o part in the fight. the surrender. great excitement in the North. its true meaning. the crusade against the South. Dr. Tyng's exhortation. conduct of Northern Democrats. Dickinson, Everett, and Cochrane. President Lincoln's proclamation. hi is almost impossible to describe. The holiness of this crusade was preached, alike, from the hustings and the pulpit. Dr. Tyng, a celebrated minister of New York, assembled certain roughs and marauders of that city, known as Billy Wilson's men, prof sentiment emanating from two of the most conspicuous Episcopal divines of the country-Bishop Meade of Virginia, and Doctor Tyng of New York. The report of the first venerable Diocesan to the Episcopal Convention of Virginia, on the eve of the to be faithful soldiers of the Cross, as well as valiant and successful defenders of the State. About the same time, Dr. Tyng addressed a public meeting in New York, with reference to the war. He said he would not descend to call it civil warfare
The writings of John Greenleaf Whittier, Volume 3. (ed. John Greenleaf Whittier), Anti-Slavery Poems (search)
cheap praise to beguile. The ear of God, dishonoring man the while; Who dreams the pearl gate's hinges, rusty grown, Are moved by flattery's oil of tongue alone; That in the scale Eternal Justice bears The generous deed weighs less than selfish prayers, And words intoned with graceful unction move The Eternal Goodness more than lives of truth and love. Alas, the Church! The reverend head of Jay, Enhaloed with its saintly silvered hair, Adorns no more the places of her prayer; And brave young Tyng, too early called away, Troubles the Haman of her courts no more Like the just Hebrew at the Assyrian's door; And her sweet ritual, beautiful but dead As the dry husk from which the grain is shed, And holy hymns from which the life devout Of saints and martyrs has wellnigh gone out, Like candles dying in exhausted air, For Sabbath use in measured grists are ground; And, ever while the spiritual mill goes round, Between the upper and the nether stones, Unseen, unheard, the wretched bondman gro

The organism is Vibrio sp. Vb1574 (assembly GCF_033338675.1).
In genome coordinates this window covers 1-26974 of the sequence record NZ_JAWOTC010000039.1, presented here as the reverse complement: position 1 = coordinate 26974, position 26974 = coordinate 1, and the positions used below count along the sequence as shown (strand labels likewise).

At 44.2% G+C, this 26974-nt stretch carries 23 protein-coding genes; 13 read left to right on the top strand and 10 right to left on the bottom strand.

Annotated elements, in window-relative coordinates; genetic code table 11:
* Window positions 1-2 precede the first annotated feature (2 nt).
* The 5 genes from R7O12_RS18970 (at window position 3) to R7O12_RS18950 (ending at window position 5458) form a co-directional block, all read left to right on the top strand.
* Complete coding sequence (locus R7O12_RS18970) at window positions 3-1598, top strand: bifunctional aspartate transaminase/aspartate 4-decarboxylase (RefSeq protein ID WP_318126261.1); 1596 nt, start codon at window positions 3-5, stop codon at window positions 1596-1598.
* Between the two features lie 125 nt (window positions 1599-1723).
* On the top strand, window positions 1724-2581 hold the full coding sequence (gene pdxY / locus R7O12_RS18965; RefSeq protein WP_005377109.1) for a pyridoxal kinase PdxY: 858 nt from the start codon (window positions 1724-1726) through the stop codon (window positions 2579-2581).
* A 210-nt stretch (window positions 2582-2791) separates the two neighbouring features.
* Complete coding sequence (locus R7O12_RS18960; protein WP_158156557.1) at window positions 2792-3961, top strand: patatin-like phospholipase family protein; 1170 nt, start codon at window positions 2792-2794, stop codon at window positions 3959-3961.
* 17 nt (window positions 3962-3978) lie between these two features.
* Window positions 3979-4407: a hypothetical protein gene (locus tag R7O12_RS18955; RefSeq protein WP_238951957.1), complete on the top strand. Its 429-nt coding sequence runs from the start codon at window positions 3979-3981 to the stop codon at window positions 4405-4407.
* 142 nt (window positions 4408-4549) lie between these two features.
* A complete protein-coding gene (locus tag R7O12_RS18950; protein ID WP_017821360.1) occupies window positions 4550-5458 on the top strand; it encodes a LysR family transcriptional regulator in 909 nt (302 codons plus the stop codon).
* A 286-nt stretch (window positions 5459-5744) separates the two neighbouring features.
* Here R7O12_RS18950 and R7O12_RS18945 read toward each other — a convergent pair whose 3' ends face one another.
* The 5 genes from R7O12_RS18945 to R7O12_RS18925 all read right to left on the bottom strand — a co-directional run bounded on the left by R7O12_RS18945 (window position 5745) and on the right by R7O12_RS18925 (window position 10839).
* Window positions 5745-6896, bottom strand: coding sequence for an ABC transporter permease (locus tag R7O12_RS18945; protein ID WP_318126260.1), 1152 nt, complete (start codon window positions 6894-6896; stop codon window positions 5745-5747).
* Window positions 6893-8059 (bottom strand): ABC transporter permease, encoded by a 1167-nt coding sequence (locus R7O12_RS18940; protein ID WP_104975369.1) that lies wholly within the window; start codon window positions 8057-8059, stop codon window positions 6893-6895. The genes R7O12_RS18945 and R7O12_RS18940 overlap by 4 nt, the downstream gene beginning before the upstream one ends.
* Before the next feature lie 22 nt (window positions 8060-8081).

Judge F. W. Hulling, a sugar plant Plaquemine, La., was killed on the Jack Railroad at Amite City, on the 22d, by train running over him. It was reported in Washington, on the of June, that Vice-President A. H. Step was dead. The four States of Maine, Massachuset New Hampshire and New York, have an gregate of thirty-seven living ex-Govern Wm. G. Robertson, of Montgomery Md., was instantly killed by lightening Wednesday of last week. Sunday, the 22d ult., was the hottest experienced for many years at Charleston C. The thermometer indicated 101. The Rev. Dr. Tyng has become the proprietor and manager of the Fr- Churchman. Victor Emanuel sent magnificent pr- to Garibaldi's daughter on the occasion marriage. The niece of a sheep sheared at Tol- week, weighed 29 ¼ pounds. Col. Colt's, the revolver man, city ta- Hartford, Conn., are $5,750 per annum. The verdict in the Burch divorce ca- been set aside, and a new trial is granted.
Current events facts and Incidents — war matters-- Choice extracts from Northern journals, &c., &c. The Rev. H. R. Scott has addressed a letter to Dr. Tyng, date St. Paul's Rectory, Va., August 12th, 1861, giving some facts in connection with the battle of Manassas, which is published in the Baltimore Exchange. We make some extracts: Never has any army been more deluded than that "grand army" which retreated so hastily from Manassas. In trying to minister to the spiritual comfort of the many wounded that have been left behind, I have had frequent opportunities of hearing, from their own lips, an account of the gross deception which had been practiced upon them. They were told that the great body of the people in the South were Union men, ready to rally around the "Stars and Stripes" as soon as they could do it with safety. While, on the contrary, there never has, in the history of the world, been seen a greater determination in any people to struggle, even unt
y avenue was one immense arena of flags; when the horses in the carriages were decorated with the stars as well as the stripes; when the women invoked the soldiers to bring them home, each of them, a Southern man's head; when Greeley promised every man a nice farm in Virginia; when Beauty and Booty was placarded in the streets; when Billy Wilson and his regiment of burglars knelt in the Astor House and swore to kill and eat the entire Southern country in ten days from date, and when the pious Tyng gave them his blessing, and said that he thought such devotion to their country might be the means of their salvation. Those, too, were the times when Christian Associations decorated the envelopes of their letters with representations of Jeff. Davis swinging from a gallows, and Ellsworth's Zouaves keeping guard around the scaffold. But that hour of jubilant diabolism, in which Satan seemed to be let loose, and all his subordinate devils permitted to take possession of the swinish herd of t